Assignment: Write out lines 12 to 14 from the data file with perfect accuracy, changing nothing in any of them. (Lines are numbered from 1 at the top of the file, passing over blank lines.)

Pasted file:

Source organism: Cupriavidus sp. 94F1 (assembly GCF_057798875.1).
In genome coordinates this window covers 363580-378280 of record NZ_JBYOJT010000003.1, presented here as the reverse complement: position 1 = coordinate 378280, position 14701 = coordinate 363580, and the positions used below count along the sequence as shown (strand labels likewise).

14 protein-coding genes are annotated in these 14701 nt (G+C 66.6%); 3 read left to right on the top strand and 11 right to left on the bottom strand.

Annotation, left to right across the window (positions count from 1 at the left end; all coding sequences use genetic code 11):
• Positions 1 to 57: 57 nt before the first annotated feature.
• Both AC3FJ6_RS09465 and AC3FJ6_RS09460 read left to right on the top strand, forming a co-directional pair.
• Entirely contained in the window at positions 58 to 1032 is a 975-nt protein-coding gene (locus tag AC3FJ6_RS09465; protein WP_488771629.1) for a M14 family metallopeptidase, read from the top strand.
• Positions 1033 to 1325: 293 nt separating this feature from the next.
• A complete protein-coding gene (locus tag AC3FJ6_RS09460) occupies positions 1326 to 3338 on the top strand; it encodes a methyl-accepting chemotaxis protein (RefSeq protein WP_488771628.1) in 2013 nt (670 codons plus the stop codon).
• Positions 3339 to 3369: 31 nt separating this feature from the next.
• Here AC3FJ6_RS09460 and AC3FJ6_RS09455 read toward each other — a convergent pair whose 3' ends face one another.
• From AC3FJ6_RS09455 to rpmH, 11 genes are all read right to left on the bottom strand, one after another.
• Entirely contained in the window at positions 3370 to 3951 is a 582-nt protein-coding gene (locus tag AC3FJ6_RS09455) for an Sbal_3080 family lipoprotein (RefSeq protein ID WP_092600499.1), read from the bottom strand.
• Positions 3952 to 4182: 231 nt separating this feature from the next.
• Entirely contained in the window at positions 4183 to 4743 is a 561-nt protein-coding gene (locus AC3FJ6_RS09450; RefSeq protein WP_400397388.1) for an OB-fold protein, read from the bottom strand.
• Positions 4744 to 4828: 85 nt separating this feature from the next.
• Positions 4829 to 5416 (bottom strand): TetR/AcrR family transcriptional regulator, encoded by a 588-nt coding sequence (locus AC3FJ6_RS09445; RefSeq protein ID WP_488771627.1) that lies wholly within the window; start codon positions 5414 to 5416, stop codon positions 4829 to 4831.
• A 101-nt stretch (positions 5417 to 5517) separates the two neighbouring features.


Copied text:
• From AC3FJ6_RS09455 to rpmH, 11 genes are all read right to left on the bottom strand, one after another.
• Entirely contained in the window at positions 3370 to 3951 is a 582-nt protein-coding gene (locus tag AC3FJ6_RS09455) for an Sbal_3080 family lipoprotein (RefSeq protein ID WP_092600499.1), read from the bottom strand.
• Positions 3952 to 4182: 231 nt separating this feature from the next.